Andersen at the 72nd Annual Peabody Awards
August 22, 1954|
Omaha, Nebraska, U.S.
|Residence||Brooklyn, New York, U.S.|
Westside High School|
|Occupation||Novelist, radio host, essayist|
Andersen was born in Omaha, Nebraska, and graduated from Westside High School. He graduated magna cum laude from Harvard College, where he edited the Harvard Lampoon. In 1986 with E. Graydon Carter he co-founded Spy magazine, which they sold in 1991; it continued publishing until 1998. While writing for Spy, Andersen (with Carter) coined the notable insult "short-fingered vulgarian" for future United States President Donald Trump. He has been a writer and columnist for New York ("The Imperial City"), The New Yorker ("The Culture Industry"), and Time ("Spectator"). He was also the architecture and design critic for Time for nine years.
In 1996, Bill Reilly fired Andersen after two and a half years from his position as editor-in-chief at New York, citing the publication's financial results. Andersen attributed the firing to his refusal to kill a story about a rivalry between investment bankers Felix Rohatyn and Steven Rattner that had upset Henry Kravis, the principal of the publishing firm's ownership group.
In 1999 he co-founded an online media news web site and biweekly magazine called Inside, which he and his co-founders sold to Primedia; Primedia closed the site in October 2001. From 2001 to 2004 he served as a senior creative consultant to Barry Diller's Universal Television, and from 2003 to 2005 as editorial director of Colors magazine. More recently, he co-founded the email cultural curation service Very Short List, was a guest op-ed columnist for The New York Times and editor-at-large for Random House.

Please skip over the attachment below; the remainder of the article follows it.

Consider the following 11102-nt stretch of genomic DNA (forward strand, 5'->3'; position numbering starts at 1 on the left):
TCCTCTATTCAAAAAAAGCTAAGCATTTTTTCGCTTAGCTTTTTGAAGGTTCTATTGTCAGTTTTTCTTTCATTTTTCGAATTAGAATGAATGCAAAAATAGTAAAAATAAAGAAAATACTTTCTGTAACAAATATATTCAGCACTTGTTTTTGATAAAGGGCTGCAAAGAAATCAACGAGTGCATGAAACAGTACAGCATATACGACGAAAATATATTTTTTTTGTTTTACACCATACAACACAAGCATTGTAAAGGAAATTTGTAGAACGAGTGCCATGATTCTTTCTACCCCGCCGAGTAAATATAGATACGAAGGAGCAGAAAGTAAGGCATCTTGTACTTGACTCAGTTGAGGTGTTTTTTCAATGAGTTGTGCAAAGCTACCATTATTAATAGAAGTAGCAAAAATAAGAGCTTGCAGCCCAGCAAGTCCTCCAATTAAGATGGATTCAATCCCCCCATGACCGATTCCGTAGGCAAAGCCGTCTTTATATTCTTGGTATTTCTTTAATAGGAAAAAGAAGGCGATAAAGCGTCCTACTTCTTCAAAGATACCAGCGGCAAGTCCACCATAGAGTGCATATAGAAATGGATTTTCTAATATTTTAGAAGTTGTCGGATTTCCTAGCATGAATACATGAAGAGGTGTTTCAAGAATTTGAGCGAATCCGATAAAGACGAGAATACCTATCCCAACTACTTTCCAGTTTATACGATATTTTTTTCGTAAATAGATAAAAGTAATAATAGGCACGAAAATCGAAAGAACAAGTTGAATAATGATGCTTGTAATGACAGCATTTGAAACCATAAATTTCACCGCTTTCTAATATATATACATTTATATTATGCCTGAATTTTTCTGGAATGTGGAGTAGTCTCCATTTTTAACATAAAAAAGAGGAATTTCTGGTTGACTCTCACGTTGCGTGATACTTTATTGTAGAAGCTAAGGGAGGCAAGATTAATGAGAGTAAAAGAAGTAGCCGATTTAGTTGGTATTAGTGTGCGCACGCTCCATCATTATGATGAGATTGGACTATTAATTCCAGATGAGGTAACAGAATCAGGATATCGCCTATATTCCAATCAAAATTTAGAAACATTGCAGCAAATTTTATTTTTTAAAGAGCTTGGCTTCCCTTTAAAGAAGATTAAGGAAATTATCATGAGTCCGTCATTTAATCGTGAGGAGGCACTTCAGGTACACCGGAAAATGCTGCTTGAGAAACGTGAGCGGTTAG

He co-created Studio 360, a weekly program covering the arts and culture, which he has hosted since its launch in 2000. It is broadcast on 240 U.S. stations, and distributed as a podcast as well.
Andersen is the author of three novels, including Turn of the Century (Random House, 1999), which was a national bestseller and New York Times Notable Book of the year, and the New York Times bestseller Heyday (Random House, 2007), which won the Langum Prize for the best American historical fiction of 2007. Random House published his third novel, True Believers, in the summer of 2012, and it was named one of the best novels of that year by the San Francisco Chronicle and the Washington Post. His short fiction has been published in anthologies such as Stories: All-New Tales (HarperCollins, 2010).
Andersen has also published a book of humorous essays, The Real Thing (Doubleday, 1980; Holt, 1982; Bison Press, 2008), about "quintessentialism", and co-authored two humor books, Tools of Power (Viking, 1980), a parody of self-help books on becoming successful, and Loose Lips (Simon & Schuster, 1995), an anthology of edited transcripts of real-life conversations involving celebrated people. Along with Carter and George Kalogerakis he assembled a history and greatest-hits anthology of Spy called Spy: The Funny Years, published in 2006 by Miramax Books.
He also wrote Reset (Random House, 2009), an essay about the causes and aftermath of the Great Recession, and he has contributed to many other books, such as Spark: How Creativity Works (HarperCollins, 2011), and Fields of Vision: The Photographs of John Vachon (Library of Congress, 2010).
In 2017 he published two books, Fantasyland: How America Went Haywire: A 500-Year History, which explains American society's peculiar susceptibility to falsehoods and illusions (Random House, ISBN 978-1-4000-6721-3), and, with Alec Baldwin, You Can't Spell America Without Me: The Really Tremendous Inside Story of My Fantastic First Year As President (Penguin, ISBN 978-0-5255-2199-0), a parody Trump memoir. Excerpts from Fantasyland appeared as a cover story inThe Atlantic , and in Slate. Both books were New York Times bestsellers, and Fantasyland, which the Times Book Review called "a great revisionist history of America," reached #3 on the nonfiction list.